Local vs regional factors as determinants of the invasibility of indigenous forest fragments by alien plant species.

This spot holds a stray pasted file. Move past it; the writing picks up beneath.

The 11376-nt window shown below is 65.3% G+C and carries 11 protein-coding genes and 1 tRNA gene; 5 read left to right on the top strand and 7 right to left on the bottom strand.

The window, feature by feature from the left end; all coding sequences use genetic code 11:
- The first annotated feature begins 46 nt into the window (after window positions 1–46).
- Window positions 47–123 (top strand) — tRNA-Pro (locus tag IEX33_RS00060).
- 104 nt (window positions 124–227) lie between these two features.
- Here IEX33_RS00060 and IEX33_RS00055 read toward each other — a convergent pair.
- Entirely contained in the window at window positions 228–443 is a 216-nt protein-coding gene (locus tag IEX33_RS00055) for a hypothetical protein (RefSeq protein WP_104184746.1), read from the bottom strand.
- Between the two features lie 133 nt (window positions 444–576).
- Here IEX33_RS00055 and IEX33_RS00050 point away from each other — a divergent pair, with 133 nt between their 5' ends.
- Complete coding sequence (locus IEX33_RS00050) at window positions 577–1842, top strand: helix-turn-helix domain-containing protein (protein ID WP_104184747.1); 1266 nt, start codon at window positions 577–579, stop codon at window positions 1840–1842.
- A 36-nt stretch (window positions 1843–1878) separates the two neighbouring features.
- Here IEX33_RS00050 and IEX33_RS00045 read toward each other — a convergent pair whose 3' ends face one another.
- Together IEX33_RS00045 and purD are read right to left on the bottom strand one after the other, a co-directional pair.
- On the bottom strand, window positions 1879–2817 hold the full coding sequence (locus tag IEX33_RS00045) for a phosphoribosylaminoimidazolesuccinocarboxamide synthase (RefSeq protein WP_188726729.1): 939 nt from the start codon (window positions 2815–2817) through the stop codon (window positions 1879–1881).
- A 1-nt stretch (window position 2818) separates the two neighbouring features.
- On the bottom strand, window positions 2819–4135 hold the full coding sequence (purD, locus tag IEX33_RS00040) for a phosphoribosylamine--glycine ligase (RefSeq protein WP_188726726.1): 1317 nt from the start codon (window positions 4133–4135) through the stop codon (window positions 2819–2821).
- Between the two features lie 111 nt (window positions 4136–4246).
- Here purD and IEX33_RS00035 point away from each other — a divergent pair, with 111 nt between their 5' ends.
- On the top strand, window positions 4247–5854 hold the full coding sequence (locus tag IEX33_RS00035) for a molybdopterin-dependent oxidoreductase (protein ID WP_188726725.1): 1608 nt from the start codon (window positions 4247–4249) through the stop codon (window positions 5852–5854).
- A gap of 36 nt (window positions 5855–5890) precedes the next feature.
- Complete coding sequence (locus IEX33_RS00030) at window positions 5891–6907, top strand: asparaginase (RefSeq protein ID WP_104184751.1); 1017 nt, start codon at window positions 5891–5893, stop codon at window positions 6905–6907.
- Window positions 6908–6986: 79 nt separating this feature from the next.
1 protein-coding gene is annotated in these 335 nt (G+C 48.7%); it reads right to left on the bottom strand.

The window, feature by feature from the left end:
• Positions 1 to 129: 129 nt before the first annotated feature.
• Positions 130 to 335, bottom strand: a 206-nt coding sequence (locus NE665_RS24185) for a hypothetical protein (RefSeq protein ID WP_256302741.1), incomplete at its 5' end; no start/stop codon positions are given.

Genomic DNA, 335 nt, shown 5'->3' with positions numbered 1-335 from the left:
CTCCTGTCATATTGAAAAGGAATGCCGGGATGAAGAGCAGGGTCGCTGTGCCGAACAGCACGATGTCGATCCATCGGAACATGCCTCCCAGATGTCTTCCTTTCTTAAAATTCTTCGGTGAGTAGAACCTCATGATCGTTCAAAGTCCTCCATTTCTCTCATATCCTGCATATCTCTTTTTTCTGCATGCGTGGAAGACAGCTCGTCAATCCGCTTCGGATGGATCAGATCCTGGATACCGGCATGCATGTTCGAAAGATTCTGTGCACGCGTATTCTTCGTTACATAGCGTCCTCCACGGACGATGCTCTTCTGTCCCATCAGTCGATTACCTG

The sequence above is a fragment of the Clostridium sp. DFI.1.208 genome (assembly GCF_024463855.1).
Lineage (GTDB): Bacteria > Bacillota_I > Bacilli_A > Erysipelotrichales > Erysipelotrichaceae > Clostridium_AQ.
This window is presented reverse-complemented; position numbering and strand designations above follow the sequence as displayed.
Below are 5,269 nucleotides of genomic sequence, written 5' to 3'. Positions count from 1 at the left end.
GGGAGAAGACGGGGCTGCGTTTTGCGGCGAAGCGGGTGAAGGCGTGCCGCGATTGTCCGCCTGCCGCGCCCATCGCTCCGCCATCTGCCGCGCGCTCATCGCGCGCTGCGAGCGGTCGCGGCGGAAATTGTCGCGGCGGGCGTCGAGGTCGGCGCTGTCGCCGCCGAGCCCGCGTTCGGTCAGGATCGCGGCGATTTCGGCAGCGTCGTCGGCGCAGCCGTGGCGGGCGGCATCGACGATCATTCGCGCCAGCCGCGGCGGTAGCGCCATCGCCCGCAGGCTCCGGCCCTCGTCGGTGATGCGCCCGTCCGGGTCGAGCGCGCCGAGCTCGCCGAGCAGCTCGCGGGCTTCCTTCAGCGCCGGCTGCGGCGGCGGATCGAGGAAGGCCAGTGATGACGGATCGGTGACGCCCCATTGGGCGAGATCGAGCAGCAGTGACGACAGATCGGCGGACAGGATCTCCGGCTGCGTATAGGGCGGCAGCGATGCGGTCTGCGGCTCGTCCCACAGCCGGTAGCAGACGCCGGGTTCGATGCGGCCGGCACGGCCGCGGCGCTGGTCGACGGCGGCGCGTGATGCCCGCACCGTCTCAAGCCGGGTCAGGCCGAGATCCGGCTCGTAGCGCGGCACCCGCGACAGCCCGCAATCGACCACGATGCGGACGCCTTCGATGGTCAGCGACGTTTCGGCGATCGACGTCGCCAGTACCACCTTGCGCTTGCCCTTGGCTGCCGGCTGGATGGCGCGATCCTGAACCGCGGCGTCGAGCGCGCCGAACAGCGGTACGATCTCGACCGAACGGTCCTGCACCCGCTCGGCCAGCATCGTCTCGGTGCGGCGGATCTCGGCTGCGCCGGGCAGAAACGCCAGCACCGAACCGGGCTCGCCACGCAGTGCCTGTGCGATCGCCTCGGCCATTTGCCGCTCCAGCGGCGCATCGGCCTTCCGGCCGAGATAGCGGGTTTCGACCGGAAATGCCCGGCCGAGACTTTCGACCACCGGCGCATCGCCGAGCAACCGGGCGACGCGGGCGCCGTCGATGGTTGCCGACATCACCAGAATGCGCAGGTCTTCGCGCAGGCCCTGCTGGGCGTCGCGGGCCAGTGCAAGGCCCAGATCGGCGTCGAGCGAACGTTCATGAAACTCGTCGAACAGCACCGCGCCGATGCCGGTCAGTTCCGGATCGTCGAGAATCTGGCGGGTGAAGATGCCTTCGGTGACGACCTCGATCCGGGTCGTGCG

Both local and regional filters can determine the invasion of alien species into native plant communities. However, their relative importance is essentially unknown. We used plot data from fragments of indigenous forests in southeastern New Zealand to infer which factors are important in explaining invisibility, measured as alien species richness. Twenty-eight predictor variables comprising both local factors (stand structure and soil) and regional ones (climate and land cover) were assessed. Reduction or increase in deviance in linear models was assessed, both individually and with a forward and backward stepwise variable selection procedure using the Akaike information criterion (AIC). We found that higher alien species richness was mainly associated with forest fragments of small area in warm and dry climates and where there were only small areas of surrounding indigenous forest. Local soil and stand structure variables had considerably smaller effects on alien species richness than the regional land cover and climate variables. Alien species richness showed no relationship with native species richness. We conclude that in the forest fragments investigated here, of the variables included in the analyses, regional land cover and climate variables are potentially important drivers for alien species richness at plot level. This has implications for projections of alien species spread in the future under different climate change and land use scenarios.